Fight or flight. They’re basic animal responses once considered purely instinctual—or perhaps strictly a natural learning process—but they may actually be a combination of the two. According to www.livescience.com, an experiment conducted at Missouri State University determined that wood-frogs can recognize predators before they’ve even hatched.
Since many amphibians associate the scent of a predator with the resulting distress pheromones of present same-species prey, scientists tested whether frogs could develop this keen association while still in the egg.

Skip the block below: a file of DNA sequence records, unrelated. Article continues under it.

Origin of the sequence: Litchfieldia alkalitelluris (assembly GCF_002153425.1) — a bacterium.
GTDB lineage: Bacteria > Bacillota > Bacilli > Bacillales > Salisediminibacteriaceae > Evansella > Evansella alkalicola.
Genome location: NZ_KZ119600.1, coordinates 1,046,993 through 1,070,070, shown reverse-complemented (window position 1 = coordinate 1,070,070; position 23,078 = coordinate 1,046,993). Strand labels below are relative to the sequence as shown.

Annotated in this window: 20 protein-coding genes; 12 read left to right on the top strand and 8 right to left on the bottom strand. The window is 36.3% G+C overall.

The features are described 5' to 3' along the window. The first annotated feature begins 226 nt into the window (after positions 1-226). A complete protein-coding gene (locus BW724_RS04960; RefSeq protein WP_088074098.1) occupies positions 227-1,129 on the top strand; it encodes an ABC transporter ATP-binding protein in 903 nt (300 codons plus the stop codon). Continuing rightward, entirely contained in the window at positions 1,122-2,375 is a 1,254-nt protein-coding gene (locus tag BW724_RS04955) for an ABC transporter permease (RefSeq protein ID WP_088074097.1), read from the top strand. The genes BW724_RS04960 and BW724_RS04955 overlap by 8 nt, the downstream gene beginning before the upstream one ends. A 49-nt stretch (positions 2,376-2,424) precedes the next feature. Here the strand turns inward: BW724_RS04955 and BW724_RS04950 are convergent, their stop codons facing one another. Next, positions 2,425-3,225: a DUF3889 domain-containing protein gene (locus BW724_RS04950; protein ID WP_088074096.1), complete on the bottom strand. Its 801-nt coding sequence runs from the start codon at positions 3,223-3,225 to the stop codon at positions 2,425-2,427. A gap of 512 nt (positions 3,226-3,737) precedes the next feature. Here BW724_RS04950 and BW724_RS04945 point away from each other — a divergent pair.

The result was a resounding yes. The group of wood-frog eggs exposed to both a distress pheromone and water that held fire-belly newts (a natural predator, not of wood-frogs, but of a different frog species) fell motionless at the presence of newt-scented water after they hatched—a telltale sign of predator recognition. The group of eggs that was only exposed to the newt-scented water yielded tadpoles who made no observed anti-predator response when exposed to it post-birth.